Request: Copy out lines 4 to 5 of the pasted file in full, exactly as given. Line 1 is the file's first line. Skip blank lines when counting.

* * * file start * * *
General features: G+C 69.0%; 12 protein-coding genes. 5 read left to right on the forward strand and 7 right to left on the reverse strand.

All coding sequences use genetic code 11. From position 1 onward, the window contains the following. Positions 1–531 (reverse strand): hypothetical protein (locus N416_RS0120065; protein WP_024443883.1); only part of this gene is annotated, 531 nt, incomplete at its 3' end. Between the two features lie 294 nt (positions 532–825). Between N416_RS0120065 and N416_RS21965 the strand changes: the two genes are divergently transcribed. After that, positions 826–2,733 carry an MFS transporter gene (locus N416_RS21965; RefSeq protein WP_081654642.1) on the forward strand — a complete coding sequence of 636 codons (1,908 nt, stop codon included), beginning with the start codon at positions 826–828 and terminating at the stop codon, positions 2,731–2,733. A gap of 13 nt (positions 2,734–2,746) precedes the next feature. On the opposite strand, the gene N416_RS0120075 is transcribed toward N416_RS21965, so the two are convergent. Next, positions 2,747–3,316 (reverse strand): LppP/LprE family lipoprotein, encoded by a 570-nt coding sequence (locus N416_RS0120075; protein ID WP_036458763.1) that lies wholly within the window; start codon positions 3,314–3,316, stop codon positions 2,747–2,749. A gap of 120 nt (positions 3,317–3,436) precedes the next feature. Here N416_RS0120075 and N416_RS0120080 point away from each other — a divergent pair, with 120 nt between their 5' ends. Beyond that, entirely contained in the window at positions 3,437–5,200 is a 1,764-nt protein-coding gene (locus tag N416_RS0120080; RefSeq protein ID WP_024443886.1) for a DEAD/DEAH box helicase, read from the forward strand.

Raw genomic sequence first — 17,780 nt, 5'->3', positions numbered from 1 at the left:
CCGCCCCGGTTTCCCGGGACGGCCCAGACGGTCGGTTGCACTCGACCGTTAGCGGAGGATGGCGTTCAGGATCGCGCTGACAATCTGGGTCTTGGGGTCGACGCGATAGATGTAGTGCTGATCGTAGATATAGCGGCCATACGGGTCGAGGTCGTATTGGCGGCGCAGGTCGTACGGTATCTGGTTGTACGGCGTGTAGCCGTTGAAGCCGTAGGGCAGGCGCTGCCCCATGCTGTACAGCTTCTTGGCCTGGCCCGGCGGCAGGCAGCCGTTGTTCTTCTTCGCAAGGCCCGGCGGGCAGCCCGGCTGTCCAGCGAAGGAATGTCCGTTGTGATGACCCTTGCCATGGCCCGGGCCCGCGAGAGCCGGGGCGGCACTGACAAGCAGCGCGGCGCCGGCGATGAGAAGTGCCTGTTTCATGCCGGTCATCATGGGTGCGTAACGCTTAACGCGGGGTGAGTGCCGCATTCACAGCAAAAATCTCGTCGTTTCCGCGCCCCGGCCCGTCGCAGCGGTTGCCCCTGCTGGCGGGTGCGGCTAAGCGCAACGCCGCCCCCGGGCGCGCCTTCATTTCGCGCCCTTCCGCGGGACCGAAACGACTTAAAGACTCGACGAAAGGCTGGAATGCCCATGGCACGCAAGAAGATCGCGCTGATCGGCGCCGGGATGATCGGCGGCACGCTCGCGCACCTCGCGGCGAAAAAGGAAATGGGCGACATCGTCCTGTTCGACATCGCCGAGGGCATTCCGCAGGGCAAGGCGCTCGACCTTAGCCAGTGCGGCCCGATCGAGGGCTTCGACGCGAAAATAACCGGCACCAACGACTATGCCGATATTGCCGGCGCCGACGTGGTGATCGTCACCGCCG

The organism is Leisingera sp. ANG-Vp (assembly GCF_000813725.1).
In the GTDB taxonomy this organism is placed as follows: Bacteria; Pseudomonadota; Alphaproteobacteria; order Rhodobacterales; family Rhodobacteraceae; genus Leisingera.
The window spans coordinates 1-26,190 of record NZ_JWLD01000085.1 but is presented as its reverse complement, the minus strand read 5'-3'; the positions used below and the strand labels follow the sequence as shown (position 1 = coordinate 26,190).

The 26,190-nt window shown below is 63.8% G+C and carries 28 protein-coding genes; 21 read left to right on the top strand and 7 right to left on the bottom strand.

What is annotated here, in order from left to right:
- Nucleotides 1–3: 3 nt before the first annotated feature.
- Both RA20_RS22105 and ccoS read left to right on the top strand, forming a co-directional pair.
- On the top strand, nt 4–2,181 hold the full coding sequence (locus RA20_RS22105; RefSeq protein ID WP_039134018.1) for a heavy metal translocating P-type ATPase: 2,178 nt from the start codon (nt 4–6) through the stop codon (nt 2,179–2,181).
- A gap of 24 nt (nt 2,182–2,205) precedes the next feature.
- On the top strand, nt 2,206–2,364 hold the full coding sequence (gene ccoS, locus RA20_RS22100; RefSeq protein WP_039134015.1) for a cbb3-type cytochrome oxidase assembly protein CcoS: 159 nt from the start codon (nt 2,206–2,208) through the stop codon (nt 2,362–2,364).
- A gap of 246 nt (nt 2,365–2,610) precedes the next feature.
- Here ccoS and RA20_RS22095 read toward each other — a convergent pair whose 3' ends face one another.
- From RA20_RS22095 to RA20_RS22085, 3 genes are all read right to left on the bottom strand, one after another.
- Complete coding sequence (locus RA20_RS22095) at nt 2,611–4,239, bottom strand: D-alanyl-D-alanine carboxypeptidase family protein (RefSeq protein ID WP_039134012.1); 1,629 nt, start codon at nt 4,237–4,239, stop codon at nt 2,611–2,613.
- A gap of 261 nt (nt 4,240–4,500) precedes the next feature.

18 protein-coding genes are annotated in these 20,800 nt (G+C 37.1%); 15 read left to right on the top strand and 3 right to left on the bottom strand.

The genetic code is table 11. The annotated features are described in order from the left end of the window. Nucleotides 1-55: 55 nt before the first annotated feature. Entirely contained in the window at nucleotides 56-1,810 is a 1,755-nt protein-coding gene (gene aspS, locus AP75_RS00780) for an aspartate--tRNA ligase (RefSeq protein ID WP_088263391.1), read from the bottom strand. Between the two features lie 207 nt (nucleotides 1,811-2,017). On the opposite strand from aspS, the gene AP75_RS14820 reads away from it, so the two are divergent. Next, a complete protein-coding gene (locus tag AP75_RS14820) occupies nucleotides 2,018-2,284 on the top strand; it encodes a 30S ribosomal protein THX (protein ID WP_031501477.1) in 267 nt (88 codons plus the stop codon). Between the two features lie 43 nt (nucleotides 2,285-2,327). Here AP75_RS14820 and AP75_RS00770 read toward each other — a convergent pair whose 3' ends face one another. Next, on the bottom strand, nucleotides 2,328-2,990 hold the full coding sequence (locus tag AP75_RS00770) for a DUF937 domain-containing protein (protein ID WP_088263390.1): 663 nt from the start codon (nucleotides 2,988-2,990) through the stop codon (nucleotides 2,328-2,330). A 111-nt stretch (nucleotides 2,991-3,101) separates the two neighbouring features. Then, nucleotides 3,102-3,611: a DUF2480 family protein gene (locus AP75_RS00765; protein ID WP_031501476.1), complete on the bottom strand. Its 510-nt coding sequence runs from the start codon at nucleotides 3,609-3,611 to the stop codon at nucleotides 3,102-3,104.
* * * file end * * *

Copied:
CCGCCCCGGTTTCCCGGGACGGCCCAGACGGTCGGTTGCACTCGACCGTTAGCGGAGGATGGCGTTCAGGATCGCGCTGACAATCTGGGTCTTGGGGTCGACGCGATAGATGTAGTGCTGATCGTAGATATAGCGGCCATACGGGTCGAGGTCGTATTGGCGGCGCAGGTCGTACGGTATCTGGTTGTACGGCGTGTAGCCGTTGAAGCCGTAGGGCAGGCGCTGCCCCATGCTGTACAGCTTCTTGGCCTGGCCCGGCGGCAGGCAGCCGTTGTTCTTCTTCGCAAGGCCCGGCGGGCAGCCCGGCTGTCCAGCGAAGGAATGTCCGTTGTGATGACCCTTGCCATGGCCCGGGCCCGCGAGAGCCGGGGCGGCACTGACAAGCAGCGCGGCGCCGGCGATGAGAAGTGCCTGTTTCATGCCGGTCATCATGGGTGCGTAACGCTTAACGCGGGGTGAGTGCCGCATTCACAGCAAAAATCTCGTCGTTTCCGCGCCCCGGCCCGTCGCAGCGGTTGCCCCTGCTGGCGGGTGCGGCTAAGCGCAACGCCGCCCCCGGGCGCGCCTTCATTTCGCGCCCTTCCGCGGGACCGAAACGACTTAAAGACTCGACGAAAGGCTGGAATGCCCATGGCACGCAAGAAGATCGCGCTGATCGGCGCCGGGATGATCGGCGGCACGCTCGCGCACCTCGCGGCGAAAAAGGAAATGGGCGACATCGTCCTGTTCGACATCGCCGAGGGCATTCCGCAGGGCAAGGCGCTCGACCTTAGCCAGTGCGGCCCGATCGAGGGCTTCGACGCGAAAATAACCGGCACCAACGACTATGCCGATATTGCCGGCGCCGACGTGGTGATCGTCACCGCCG

The organism is Leisingera sp. ANG-Vp (assembly GCF_000813725.1).